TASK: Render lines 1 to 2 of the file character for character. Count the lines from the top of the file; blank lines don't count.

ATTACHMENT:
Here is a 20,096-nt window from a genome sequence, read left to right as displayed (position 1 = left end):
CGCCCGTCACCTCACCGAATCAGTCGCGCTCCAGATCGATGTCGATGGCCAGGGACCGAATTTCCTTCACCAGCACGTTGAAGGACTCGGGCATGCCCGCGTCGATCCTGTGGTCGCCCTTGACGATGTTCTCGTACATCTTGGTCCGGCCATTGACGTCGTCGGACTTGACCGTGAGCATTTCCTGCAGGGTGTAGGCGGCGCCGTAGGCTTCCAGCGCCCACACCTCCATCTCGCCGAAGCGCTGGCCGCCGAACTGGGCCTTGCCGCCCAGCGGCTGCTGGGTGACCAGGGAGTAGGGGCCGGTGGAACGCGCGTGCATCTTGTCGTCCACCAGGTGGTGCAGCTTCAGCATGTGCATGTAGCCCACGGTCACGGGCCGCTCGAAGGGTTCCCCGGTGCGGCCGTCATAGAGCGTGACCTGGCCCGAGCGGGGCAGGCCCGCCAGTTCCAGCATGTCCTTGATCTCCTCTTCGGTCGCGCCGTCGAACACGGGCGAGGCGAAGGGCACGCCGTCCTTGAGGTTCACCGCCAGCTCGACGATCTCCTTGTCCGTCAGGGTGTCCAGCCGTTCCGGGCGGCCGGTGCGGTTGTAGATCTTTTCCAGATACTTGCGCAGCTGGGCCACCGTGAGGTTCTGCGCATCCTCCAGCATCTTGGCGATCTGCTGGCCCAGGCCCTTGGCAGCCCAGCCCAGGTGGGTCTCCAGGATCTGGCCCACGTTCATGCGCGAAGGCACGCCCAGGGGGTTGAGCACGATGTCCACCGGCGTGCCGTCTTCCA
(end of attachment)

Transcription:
Here is a 20,096-nt window from a genome sequence, read left to right as displayed (position 1 = left end):
CGCCCGTCACCTCACCGAATCAGTCGCGCTCCAGATCGATGTCGATGGCCAGGGACCGAATTTCCTTCACCAGCACGTTGAAGGACTCGGGCATGCCCGCGTCGATCCTGTGGTCGCCCTTGACGATGTTCTCGTACATCTTGGTCCGGCCATTGACGTCGTCGGACTTGACCGTGAGCATTTCCTGCAGGGTGTAGGCGGCGCCGTAGGCTTCCAGCGCCCACACCTCCATCTCGCCGAAGCGCTGGCCGCCGAACTGGGCCTTGCCGCCCAGCGGCTGCTGGGTGACCAGGGAGTAGGGGCCGGTGGAACGCGCGTGCATCTTGTCGTCCACCAGGTGGTGCAGCTTCAGCATGTGCATGTAGCCCACGGTCACGGGCCGCTCGAAGGGTTCCCCGGTGCGGCCGTCATAGAGCGTGACCTGGCCCGAGCGGGGCAGGCCCGCCAGTTCCAGCATGTCCTTGATCTCCTCTTCGGTCGCGCCGTCGAACACGGGCGAGGCGAAGGGCACGCCGTCCTTGAGGTTCACCGCCAGCTCGACGATCTCCTTGTCCGTCAGGGTGTCCAGCCGTTCCGGGCGGCCGGTGCGGTTGTAGATCTTTTCCAGATACTTGCGCAGCTGGGCCACCGTGAGGTTCTGCGCATCCTCCAGCATCTTGGCGATCTGCTGGCCCAGGCCCTTGGCAGCCCAGCCCAGGTGGGTCTCCAGGATCTGGCCCACGTTCATGCGCGAAGGCACGCCCAGGGGGTTGAGCACGATGTCCACCGGCGTGCCGTCTTCCA